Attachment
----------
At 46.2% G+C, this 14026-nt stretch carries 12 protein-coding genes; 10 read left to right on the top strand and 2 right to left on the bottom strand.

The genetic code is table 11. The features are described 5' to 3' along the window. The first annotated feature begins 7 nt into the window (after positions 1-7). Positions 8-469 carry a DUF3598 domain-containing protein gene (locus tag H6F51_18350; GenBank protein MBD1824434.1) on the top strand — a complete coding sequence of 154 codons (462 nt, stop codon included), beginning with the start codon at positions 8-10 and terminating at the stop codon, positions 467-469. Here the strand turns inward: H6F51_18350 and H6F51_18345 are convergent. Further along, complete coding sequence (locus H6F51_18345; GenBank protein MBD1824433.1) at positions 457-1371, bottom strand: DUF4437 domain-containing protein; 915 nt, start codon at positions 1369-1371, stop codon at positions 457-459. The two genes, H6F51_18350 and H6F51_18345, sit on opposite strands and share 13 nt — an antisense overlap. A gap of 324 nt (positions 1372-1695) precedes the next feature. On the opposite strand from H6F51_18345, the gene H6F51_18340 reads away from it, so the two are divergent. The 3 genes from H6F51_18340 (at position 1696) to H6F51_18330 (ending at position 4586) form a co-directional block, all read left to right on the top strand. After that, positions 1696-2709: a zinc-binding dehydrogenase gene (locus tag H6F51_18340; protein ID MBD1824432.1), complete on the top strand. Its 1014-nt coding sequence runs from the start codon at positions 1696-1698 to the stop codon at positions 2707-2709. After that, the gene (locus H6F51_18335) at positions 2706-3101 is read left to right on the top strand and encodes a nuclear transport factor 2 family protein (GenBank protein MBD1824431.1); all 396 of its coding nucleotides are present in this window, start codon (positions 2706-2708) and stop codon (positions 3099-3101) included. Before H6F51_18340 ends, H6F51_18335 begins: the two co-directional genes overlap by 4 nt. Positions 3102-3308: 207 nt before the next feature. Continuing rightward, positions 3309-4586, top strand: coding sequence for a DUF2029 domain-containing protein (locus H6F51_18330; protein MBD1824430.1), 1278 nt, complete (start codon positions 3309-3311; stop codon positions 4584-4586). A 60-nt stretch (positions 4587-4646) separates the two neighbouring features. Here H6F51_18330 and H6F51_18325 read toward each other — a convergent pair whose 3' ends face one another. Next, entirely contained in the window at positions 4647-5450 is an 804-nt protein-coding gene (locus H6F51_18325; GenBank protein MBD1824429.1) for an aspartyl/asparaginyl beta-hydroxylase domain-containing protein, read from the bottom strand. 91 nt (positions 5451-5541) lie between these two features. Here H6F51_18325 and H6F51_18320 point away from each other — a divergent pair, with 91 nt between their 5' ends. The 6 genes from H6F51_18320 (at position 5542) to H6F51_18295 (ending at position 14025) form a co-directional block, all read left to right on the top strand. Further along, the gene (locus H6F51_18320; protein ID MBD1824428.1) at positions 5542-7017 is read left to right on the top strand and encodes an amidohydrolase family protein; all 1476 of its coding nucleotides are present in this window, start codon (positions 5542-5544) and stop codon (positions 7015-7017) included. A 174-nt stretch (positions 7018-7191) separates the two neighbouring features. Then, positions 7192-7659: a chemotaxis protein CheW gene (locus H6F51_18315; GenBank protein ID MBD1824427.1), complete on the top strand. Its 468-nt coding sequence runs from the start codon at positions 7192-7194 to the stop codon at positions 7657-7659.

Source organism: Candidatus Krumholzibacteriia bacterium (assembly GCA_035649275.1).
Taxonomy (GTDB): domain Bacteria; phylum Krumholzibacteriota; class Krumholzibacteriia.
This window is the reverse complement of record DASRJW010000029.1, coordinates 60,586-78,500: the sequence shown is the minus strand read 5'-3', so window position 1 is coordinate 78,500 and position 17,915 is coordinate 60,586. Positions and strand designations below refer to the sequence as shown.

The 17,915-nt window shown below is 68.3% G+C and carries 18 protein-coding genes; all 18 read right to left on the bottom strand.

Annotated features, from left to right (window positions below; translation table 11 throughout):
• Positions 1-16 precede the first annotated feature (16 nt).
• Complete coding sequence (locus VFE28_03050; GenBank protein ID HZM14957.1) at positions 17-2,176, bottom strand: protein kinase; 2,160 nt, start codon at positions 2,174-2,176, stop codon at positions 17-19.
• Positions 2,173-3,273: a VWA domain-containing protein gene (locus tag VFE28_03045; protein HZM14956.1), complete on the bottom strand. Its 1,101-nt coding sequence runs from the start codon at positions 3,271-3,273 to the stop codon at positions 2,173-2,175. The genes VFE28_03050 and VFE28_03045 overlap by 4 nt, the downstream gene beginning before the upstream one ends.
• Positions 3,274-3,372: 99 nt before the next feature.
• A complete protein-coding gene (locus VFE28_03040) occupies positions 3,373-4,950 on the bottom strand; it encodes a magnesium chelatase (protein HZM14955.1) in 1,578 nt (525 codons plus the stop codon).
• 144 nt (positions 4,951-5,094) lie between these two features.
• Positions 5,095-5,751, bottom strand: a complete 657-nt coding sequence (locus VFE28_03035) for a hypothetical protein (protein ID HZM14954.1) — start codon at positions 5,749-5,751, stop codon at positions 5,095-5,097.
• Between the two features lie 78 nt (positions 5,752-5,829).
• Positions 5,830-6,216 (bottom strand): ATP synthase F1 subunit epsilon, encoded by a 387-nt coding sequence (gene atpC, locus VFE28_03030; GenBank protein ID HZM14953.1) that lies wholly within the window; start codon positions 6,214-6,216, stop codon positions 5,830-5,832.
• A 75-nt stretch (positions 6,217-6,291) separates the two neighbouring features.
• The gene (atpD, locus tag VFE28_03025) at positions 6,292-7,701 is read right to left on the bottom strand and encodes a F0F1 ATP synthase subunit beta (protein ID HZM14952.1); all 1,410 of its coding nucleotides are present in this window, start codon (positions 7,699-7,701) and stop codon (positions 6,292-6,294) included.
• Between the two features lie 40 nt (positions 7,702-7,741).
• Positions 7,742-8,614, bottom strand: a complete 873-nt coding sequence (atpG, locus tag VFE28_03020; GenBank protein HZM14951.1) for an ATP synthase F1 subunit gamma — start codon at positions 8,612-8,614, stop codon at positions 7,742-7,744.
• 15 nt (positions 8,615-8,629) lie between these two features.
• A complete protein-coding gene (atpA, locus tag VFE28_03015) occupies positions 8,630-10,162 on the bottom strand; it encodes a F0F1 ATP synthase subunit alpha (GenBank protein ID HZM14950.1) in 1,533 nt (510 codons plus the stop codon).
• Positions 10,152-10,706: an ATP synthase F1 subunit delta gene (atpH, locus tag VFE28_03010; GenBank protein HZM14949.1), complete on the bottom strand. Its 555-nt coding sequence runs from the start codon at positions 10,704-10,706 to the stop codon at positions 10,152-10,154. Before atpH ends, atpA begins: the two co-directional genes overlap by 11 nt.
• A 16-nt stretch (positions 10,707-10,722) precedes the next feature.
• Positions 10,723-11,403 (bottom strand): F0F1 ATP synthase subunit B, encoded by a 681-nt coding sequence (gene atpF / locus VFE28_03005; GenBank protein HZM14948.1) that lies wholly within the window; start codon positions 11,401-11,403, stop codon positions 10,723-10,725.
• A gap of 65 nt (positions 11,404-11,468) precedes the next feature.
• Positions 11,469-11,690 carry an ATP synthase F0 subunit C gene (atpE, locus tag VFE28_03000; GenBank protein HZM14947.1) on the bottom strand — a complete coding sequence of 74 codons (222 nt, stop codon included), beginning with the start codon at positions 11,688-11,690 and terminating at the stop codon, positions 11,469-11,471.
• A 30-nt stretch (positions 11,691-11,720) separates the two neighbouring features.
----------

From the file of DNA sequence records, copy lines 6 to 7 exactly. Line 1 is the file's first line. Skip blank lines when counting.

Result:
The 17,915-nt window shown below is 68.3% G+C and carries 18 protein-coding genes; all 18 read right to left on the bottom strand.

Annotated features, from left to right (window positions below; translation table 11 throughout):